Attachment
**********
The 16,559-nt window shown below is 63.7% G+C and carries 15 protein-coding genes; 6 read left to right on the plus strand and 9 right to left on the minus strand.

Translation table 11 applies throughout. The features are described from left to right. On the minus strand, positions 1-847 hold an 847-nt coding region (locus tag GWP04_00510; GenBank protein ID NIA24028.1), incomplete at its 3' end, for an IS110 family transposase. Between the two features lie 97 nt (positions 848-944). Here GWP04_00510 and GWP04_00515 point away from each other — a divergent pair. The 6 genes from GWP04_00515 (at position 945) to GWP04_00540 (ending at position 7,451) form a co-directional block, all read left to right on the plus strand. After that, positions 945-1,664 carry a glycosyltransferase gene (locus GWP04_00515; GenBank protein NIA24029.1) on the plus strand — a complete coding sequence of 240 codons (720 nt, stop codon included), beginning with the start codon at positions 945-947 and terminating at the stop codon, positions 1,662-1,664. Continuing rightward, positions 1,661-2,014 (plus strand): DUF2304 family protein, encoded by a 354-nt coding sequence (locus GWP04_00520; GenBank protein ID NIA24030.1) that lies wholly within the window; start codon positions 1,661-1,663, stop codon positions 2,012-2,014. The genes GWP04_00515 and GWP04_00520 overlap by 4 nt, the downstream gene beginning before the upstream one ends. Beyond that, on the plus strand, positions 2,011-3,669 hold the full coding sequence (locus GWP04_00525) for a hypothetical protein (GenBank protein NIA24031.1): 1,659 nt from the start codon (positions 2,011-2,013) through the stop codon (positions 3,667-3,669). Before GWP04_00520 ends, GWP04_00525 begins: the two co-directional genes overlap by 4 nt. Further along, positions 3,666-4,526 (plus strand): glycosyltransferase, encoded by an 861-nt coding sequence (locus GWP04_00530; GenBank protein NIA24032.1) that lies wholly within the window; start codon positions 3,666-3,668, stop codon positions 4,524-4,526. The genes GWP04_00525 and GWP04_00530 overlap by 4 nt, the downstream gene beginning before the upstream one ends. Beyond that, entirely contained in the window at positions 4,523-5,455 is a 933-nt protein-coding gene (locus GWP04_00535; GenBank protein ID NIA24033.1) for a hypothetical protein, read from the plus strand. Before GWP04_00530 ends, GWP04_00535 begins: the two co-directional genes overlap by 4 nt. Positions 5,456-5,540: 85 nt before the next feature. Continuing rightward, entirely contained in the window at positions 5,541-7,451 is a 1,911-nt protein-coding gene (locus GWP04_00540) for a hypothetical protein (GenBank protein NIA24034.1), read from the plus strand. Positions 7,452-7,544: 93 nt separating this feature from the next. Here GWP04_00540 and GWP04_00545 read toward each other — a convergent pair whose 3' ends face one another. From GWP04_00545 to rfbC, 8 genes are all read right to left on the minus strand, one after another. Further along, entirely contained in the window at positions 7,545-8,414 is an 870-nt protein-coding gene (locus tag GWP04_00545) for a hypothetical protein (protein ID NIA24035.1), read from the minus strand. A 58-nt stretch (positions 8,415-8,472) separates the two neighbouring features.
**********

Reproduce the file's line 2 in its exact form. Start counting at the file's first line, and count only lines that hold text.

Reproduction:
Translation table 11 applies throughout. The features are described from left to right. On the minus strand, positions 1-847 hold an 847-nt coding region (locus tag GWP04_00510; GenBank protein ID NIA24028.1), incomplete at its 3' end, for an IS110 family transposase. Between the two features lie 97 nt (positions 848-944). Here GWP04_00510 and GWP04_00515 point away from each other — a divergent pair. The 6 genes from GWP04_00515 (at position 945) to GWP04_00540 (ending at position 7,451) form a co-directional block, all read left to right on the plus strand. After that, positions 945-1,664 carry a glycosyltransferase gene (locus GWP04_00515; GenBank protein NIA24029.1) on the plus strand — a complete coding sequence of 240 codons (720 nt, stop codon included), beginning with the start codon at positions 945-947 and terminating at the stop codon, positions 1,662-1,664. Continuing rightward, positions 1,661-2,014 (plus strand): DUF2304 family protein, encoded by a 354-nt coding sequence (locus GWP04_00520; GenBank protein ID NIA24030.1) that lies wholly within the window; start codon positions 1,661-1,663, stop codon positions 2,012-2,014. The genes GWP04_00515 and GWP04_00520 overlap by 4 nt, the downstream gene beginning before the upstream one ends. Beyond that, on the plus strand, positions 2,011-3,669 hold the full coding sequence (locus GWP04_00525) for a hypothetical protein (GenBank protein NIA24031.1): 1,659 nt from the start codon (positions 2,011-2,013) through the stop codon (positions 3,667-3,669). Before GWP04_00520 ends, GWP04_00525 begins: the two co-directional genes overlap by 4 nt. Further along, positions 3,666-4,526 (plus strand): glycosyltransferase, encoded by an 861-nt coding sequence (locus GWP04_00530; GenBank protein NIA24032.1) that lies wholly within the window; start codon positions 3,666-3,668, stop codon positions 4,524-4,526. The genes GWP04_00525 and GWP04_00530 overlap by 4 nt, the downstream gene beginning before the upstream one ends. Beyond that, entirely contained in the window at positions 4,523-5,455 is a 933-nt protein-coding gene (locus GWP04_00535; GenBank protein ID NIA24033.1) for a hypothetical protein, read from the plus strand. Before GWP04_00530 ends, GWP04_00535 begins: the two co-directional genes overlap by 4 nt. Positions 5,456-5,540: 85 nt before the next feature. Continuing rightward, entirely contained in the window at positions 5,541-7,451 is a 1,911-nt protein-coding gene (locus GWP04_00540) for a hypothetical protein (GenBank protein NIA24034.1), read from the plus strand. Positions 7,452-7,544: 93 nt separating this feature from the next. Here GWP04_00540 and GWP04_00545 read toward each other — a convergent pair whose 3' ends face one another. From GWP04_00545 to rfbC, 8 genes are all read right to left on the minus strand, one after another. Further along, entirely contained in the window at positions 7,545-8,414 is an 870-nt protein-coding gene (locus tag GWP04_00545) for a hypothetical protein (protein ID NIA24035.1), read from the minus strand. A 58-nt stretch (positions 8,415-8,472) separates the two neighbouring features.